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CJCZO -- GIS/Map Data -- EEMT -- Santa Catalina Mountains -- (2010-2010)


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Abstract

Yearly effective energy and mass transfer (EEMT) (MJ m−2 yr−1) was calculated for the Catalina Mountains by summing the 12 monthly values. Effective energy and mass flux varies seasonally, especially in the desert southwestern United States where contemporary climate includes a bimodal precipitation distribution that concentrates in winter (rain or snow depending on elevation) and summer monsoon periods. This seasonality of EEMT flux into the upper soil surface can be estimated by calculating EEMT on a monthly basis as constrained by solar radiation (Rs), temperature (T), precipitation (PPT), and the vapor pressure deficit (VPD): EEMT = f(Rs,T,PPT,VPD). Here we used a multiple linear regression model to calculate the monthly EEMT that accounts for VPD, PPT, and locally modified T across the terrain surface. These EEMT calculations were made using data from the PRISM Climate Group at Oregon State University (www.prismclimate.org). Climate data are provided at an 800-m spatial resolution for input precipitation and minimum and maximum temperature normals and at a 4000-m spatial resolution for dew-point temperature (Daly et al., 2002). The PRISM climate data, however, do not account for localized variation in EEMT that results from smaller spatial scale changes in slope and aspect as occurs within catchments. To address this issue, these data were then combined with 10-m digital elevation maps to compute the effects of local slope and aspect on incoming solar radiation and hence locally modified temperature (Yang et al., 2007). Monthly average dew-point temperatures were computed using 10 yr of monthly data (2000–2009) and converted to vapor pressure. Precipitation, temperature, and dew-point data were resampled on a 10-m grid using spline interpolation. Monthly solar radiation data (direct and diffuse) were computed using ArcGIS Solar Analyst extension (ESRI, Redlands, CA) and 10-m elevation data (USGS National Elevation Dataset [NED] 1/3 Arc-Second downloaded from the National Map Seamless Server at seamless.usgs.gov). Locally modified temperature was used to compute the saturated vapor pressure, and the local VPD was estimated as the difference between the saturated and actual vapor pressures. The regression model was derived using the ISOHYS climate data set comprised of approximately 30-yr average monthly means for more than 300 weather stations spanning all latitudes and longitudes (IAEA).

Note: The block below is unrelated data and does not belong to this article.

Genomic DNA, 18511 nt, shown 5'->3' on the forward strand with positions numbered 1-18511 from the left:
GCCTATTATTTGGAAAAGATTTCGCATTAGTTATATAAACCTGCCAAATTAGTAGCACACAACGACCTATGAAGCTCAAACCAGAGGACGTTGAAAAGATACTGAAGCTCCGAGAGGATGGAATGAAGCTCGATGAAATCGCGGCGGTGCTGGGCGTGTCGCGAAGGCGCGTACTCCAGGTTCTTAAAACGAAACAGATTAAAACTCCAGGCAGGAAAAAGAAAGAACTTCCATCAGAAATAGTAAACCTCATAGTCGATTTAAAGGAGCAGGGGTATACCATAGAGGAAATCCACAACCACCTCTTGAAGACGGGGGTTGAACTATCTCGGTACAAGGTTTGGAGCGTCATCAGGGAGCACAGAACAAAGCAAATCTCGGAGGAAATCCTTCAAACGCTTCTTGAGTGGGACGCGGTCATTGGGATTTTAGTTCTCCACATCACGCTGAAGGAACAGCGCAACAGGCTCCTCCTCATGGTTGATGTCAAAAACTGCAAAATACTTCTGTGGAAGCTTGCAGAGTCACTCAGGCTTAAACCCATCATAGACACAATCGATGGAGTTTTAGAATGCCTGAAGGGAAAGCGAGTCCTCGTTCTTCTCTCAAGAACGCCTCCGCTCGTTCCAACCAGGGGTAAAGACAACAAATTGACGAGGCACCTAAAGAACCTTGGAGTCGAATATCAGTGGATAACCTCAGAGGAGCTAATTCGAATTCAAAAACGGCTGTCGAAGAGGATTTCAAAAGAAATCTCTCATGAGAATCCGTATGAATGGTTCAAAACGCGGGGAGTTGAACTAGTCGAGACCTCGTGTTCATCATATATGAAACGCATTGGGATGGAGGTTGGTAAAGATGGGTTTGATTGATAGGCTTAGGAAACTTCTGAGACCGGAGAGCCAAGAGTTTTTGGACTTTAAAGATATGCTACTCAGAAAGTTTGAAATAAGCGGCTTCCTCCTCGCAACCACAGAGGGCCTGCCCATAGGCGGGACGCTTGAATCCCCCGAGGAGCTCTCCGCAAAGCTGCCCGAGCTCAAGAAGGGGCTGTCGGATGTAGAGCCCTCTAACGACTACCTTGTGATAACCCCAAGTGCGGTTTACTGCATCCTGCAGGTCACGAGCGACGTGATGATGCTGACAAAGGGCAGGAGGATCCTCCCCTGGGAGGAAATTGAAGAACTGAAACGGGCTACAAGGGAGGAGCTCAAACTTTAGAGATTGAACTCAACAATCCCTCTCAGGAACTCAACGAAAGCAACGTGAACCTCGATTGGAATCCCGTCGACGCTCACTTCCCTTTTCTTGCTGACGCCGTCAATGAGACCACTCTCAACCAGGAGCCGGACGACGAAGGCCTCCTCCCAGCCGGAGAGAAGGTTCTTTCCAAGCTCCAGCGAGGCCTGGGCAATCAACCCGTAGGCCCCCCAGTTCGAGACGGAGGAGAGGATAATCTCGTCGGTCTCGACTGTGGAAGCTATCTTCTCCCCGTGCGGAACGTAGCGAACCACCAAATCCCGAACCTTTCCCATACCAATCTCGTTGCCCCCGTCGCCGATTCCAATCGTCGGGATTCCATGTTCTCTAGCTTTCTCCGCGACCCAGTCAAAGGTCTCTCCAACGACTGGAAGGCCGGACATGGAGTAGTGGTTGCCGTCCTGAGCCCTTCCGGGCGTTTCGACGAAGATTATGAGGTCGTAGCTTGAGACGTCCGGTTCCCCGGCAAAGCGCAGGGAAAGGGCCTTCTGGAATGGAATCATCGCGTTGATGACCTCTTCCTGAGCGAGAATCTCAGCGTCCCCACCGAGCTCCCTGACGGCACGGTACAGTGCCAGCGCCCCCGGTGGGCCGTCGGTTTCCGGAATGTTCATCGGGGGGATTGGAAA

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Resource Level Coverage

Spatial

Coordinate System/Geographic Projection:
WGS 84 EPSG:4326
Coordinate Units:
Decimal degrees
Place/Area Name:
Santa Catalina Mountains, Santa Catalina Mountains
North Latitude
32.5946°
East Longitude
-110.6176°
South Latitude
32.3008°
West Longitude
-110.9622°

Temporal

Start Date:
End Date:

Content

ReadMe.md

CJCZO -- GIS/Map Data -- EEMT -- Santa Catalina Mountains -- (2010)


OVERVIEW

Description/Abstract

Yearly effective energy and mass transfer (EEMT) (MJ m−2 yr−1) was calculated for the Catalina Mountains by summing the 12 monthly values. Effective energy and mass flux varies seasonally, especially in the desert southwestern United States where contemporary climate includes a bimodal precipitation distribution that concentrates in winter (rain or snow depending on elevation) and summer monsoon periods. This seasonality of EEMT flux into the upper soil surface can be estimated by calculating EEMT on a monthly basis as constrained by solar radiation (Rs), temperature (T), precipitation (PPT), and the vapor pressure deficit (VPD): EEMT = f(Rs,T,PPT,VPD). Here we used a multiple linear regression model to calculate the monthly EEMT that accounts for VPD, PPT, and locally modified T across the terrain surface. These EEMT calculations were made using data from the PRISM Climate Group at Oregon State University (www.prismclimate.org). Climate data are provided at an 800-m spatial resolution for input precipitation and minimum and maximum temperature normals and at a 4000-m spatial resolution for dew-point temperature (Daly et al., 2002). The PRISM climate data, however, do not account for localized variation in EEMT that results from smaller spatial scale changes in slope and aspect as occurs within catchments. To address this issue, these data were then combined with 10-m digital elevation maps to compute the effects of local slope and aspect on incoming solar radiation and hence locally modified temperature (Yang et al., 2007). Monthly average dew-point temperatures were computed using 10 yr of monthly data (2000–2009) and converted to vapor pressure. Precipitation, temperature, and dew-point data were resampled on a 10-m grid using spline interpolation. Monthly solar radiation data (direct and diffuse) were computed using ArcGIS Solar Analyst extension (ESRI, Redlands, CA) and 10-m elevation data (USGS National Elevation Dataset [NED] 1/3 Arc-Second downloaded from the National Map Seamless Server at seamless.usgs.gov). Locally modified temperature was used to compute the saturated vapor pressure, and the local VPD was estimated as the difference between the saturated and actual vapor pressures. The regression model was derived using the ISOHYS climate data set comprised of approximately 30-yr average monthly means for more than 300 weather stations spanning all latitudes and longitudes (IAEA).